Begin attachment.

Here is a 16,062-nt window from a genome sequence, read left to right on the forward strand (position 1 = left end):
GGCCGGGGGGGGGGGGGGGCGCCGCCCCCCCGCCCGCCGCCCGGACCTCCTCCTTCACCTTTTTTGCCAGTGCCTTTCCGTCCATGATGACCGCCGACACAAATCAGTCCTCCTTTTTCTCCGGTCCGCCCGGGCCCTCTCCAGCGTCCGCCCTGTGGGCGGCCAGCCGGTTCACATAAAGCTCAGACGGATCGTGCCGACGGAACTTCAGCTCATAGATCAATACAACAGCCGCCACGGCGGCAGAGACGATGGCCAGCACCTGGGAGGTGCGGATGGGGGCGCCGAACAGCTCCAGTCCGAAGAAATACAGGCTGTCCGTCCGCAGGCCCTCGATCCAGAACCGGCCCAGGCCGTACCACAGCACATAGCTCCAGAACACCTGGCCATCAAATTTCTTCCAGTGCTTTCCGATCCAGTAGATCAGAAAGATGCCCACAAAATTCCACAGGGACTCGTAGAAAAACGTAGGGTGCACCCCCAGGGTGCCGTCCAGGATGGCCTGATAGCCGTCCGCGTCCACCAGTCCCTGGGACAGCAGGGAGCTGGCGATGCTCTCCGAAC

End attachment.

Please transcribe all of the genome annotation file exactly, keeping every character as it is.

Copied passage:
Here is a 16,062-nt window from a genome sequence, read left to right on the forward strand (position 1 = left end):
GGCCGGGGGGGGGGGGGGGCGCCGCCCCCCCGCCCGCCGCCCGGACCTCCTCCTTCACCTTTTTTGCCAGTGCCTTTCCGTCCATGATGACCGCCGACACAAATCAGTCCTCCTTTTTCTCCGGTCCGCCCGGGCCCTCTCCAGCGTCCGCCCTGTGGGCGGCCAGCCGGTTCACATAAAGCTCAGACGGATCGTGCCGACGGAACTTCAGCTCATAGATCAATACAACAGCCGCCACGGCGGCAGAGACGATGGCCAGCACCTGGGAGGTGCGGATGGGGGCGCCGAACAGCTCCAGTCCGAAGAAATACAGGCTGTCCGTCCGCAGGCCCTCGATCCAGAACCGGCCCAGGCCGTACCACAGCACATAGCTCCAGAACACCTGGCCATCAAATTTCTTCCAGTGCTTTCCGATCCAGTAGATCAGAAAGATGCCCACAAAATTCCACAGGGACTCGTAGAAAAACGTAGGGTGCACCCCCAGGGTGCCGTCCAGGATGGCCTGATAGCCGTCCGCGTCCACCAGTCCCTGGGACAGCAGGGAGCTGGCGATGCTCTCCGAAC